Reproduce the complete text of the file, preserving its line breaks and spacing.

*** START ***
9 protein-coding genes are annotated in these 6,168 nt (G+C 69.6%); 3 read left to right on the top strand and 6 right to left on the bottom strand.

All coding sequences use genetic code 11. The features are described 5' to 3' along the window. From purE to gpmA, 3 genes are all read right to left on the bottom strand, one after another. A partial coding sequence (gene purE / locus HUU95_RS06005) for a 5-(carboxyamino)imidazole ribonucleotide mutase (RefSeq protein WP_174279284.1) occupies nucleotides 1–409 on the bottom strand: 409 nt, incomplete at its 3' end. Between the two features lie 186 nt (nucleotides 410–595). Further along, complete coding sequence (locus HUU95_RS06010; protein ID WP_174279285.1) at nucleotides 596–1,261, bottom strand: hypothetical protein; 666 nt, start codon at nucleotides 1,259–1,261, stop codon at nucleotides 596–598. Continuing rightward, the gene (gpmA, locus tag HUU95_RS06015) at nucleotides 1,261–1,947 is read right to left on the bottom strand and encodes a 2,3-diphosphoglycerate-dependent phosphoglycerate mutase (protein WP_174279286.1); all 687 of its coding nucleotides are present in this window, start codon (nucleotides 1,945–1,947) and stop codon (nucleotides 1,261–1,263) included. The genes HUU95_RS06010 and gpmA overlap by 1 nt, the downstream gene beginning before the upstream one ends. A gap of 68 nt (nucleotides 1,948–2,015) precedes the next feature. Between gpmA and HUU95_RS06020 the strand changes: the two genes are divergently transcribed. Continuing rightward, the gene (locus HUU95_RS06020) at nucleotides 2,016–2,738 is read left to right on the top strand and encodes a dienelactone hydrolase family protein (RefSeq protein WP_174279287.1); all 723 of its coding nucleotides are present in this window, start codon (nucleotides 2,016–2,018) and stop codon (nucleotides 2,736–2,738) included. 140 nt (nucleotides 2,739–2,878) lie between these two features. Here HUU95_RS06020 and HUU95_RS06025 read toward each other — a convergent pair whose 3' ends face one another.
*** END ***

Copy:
9 protein-coding genes are annotated in these 6,168 nt (G+C 69.6%); 3 read left to right on the top strand and 6 right to left on the bottom strand.

All coding sequences use genetic code 11. The features are described 5' to 3' along the window. From purE to gpmA, 3 genes are all read right to left on the bottom strand, one after another. A partial coding sequence (gene purE / locus HUU95_RS06005) for a 5-(carboxyamino)imidazole ribonucleotide mutase (RefSeq protein WP_174279284.1) occupies nucleotides 1–409 on the bottom strand: 409 nt, incomplete at its 3' end. Between the two features lie 186 nt (nucleotides 410–595). Further along, complete coding sequence (locus HUU95_RS06010; protein ID WP_174279285.1) at nucleotides 596–1,261, bottom strand: hypothetical protein; 666 nt, start codon at nucleotides 1,259–1,261, stop codon at nucleotides 596–598. Continuing rightward, the gene (gpmA, locus tag HUU95_RS06015) at nucleotides 1,261–1,947 is read right to left on the bottom strand and encodes a 2,3-diphosphoglycerate-dependent phosphoglycerate mutase (protein WP_174279286.1); all 687 of its coding nucleotides are present in this window, start codon (nucleotides 1,945–1,947) and stop codon (nucleotides 1,261–1,263) included. The genes HUU95_RS06010 and gpmA overlap by 1 nt, the downstream gene beginning before the upstream one ends. A gap of 68 nt (nucleotides 1,948–2,015) precedes the next feature. Between gpmA and HUU95_RS06020 the strand changes: the two genes are divergently transcribed. Continuing rightward, the gene (locus HUU95_RS06020) at nucleotides 2,016–2,738 is read left to right on the top strand and encodes a dienelactone hydrolase family protein (RefSeq protein WP_174279287.1); all 723 of its coding nucleotides are present in this window, start codon (nucleotides 2,016–2,018) and stop codon (nucleotides 2,736–2,738) included. 140 nt (nucleotides 2,739–2,878) lie between these two features. Here HUU95_RS06020 and HUU95_RS06025 read toward each other — a convergent pair whose 3' ends face one another.